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Council extends urban renewal

BRA agrees to give Council advance notice of land takings

Yawu Miller
Yawu Miller is the Banner’s senior editor. VIEW BIO
Council extends urban renewal
Ayanna Pressley (Photo: Photo courtesy Ayanna Pressley)

The City Council voted 10-3 last week to extend the Boston Redevelopment Authority’s 14 urban renewal areas for the next six years, following a year-long public comment period that included contentious meetings with BRA officials and community activists.

While several councilors had sought a more limited two-year extension for the urban renewal designations, BRA officials agreed to report more regularly to the council and to inform councilors of modifications to its urban renewal plans within 30 days.

At a glance

BRA’s 14 urban renewal areas:

  • Brunswick-King (Dorchester)
  • Campus High (Roxbury)
  • Central Business District Boylston-Essex
  • Central Business District School-Franklin
  • Central Business District South Station
  • Charlestown
  • Downtown Waterfrond-Faneuil Hall
  • Fenway
  • Government Center
  • Kittredge Square (Highland Park)
  • Park Plaza
  • South Cove (Chinatown)
  • South End
  • Washington Park (Roxbury)

In the end, Councilors Ayanna Pressley, Tito Jackson and Josh Zakim voted against the extension.

“This has been a tough decision for me,” said City Council President Michelle Wu, who initially opposed the extension of the urban renewal designation. “And this has been an evolution in terms of my own thinking.”

The BRA’s urban renewal districts, most of which were established in the 1960s and 1970s, were originally established in blighted areas of the city to help encourage redevelopment. In the 1960s, the term urban renewal became synonymous with forced displacement of mostly black residents of low-income, inner city neighborhoods. Some blacks in Boston sardonically referred to the program as “Negro removal.”

Last year, as BRA officials met with community groups, many neighborhood activists questioned why the BRA is seeking to maintain blighted status in parts of Boston where blight is a distant memory. BRA officials argued that the designation helps them with assembling parcels of land for development, clearing land titles for sale and other steps necessary for advancing large development projects.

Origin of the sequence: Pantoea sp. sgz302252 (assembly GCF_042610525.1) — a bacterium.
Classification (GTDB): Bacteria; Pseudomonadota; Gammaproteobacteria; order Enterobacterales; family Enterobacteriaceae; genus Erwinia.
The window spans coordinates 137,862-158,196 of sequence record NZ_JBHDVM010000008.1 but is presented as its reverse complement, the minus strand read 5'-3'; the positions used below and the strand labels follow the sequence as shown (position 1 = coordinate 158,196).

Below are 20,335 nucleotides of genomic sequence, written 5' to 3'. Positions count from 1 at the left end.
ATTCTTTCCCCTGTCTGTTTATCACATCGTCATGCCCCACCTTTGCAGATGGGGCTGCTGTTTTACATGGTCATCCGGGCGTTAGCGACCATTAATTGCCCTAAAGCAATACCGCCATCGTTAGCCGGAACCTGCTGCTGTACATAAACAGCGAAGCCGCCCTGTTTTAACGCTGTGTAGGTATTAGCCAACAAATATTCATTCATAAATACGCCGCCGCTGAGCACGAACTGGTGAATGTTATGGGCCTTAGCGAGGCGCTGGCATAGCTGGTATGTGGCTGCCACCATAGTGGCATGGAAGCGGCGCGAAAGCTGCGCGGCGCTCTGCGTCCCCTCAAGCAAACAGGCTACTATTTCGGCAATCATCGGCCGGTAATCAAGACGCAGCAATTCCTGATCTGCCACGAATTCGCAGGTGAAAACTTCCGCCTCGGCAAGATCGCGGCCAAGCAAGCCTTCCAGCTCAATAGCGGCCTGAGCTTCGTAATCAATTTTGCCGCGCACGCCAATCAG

District 7 City Councilor Tito Jackson is unconvinced.

“The city of Boston is on fire with real estate development,” he said. “Less than ten percent of the city is under urban renewal. Not having urban renewal hasn’t kept the other 90 percent of the city from developing.”

Jackson says the council vote extended the BRA’s urban renewal designation without giving the council any significant oversight over the agency.

The council’s vote comes after scathing audits of the BRA found a lack of accounting and internal controls that failed to track payments from developers and leases on publicly-owned land.

The city council last year asked the BRA for an accounting of its land disposition agreements with developers and its assets as it made its case for extending urban renewal another ten years. Pressley said the agency ought to have presented that information before the council agreed to extend the program.

“The sequencing should be about getting an inventory of assets,” she said. “From there we could determine whether urban renewal should be renewed.”

Councilor Bill Linehan, chairman of the Committee on Planning and Development, authored the council’s compromise with the BRA. In it, the agency is required to compile an inventory of its land disposition agreements, provide the council with notice of any planned changes to its urban renewal areas 30 days before they are due to take effect, provide 30 day notice of any planned land takings and review its current processes for disposition of BRA-owned land in accordance with community planning goals and priorities.

Pressley said, given those agreements, she would have favored a shorter extension period.

“I just couldn’t get to six years,” she said. “Two or three years would have been fair.”

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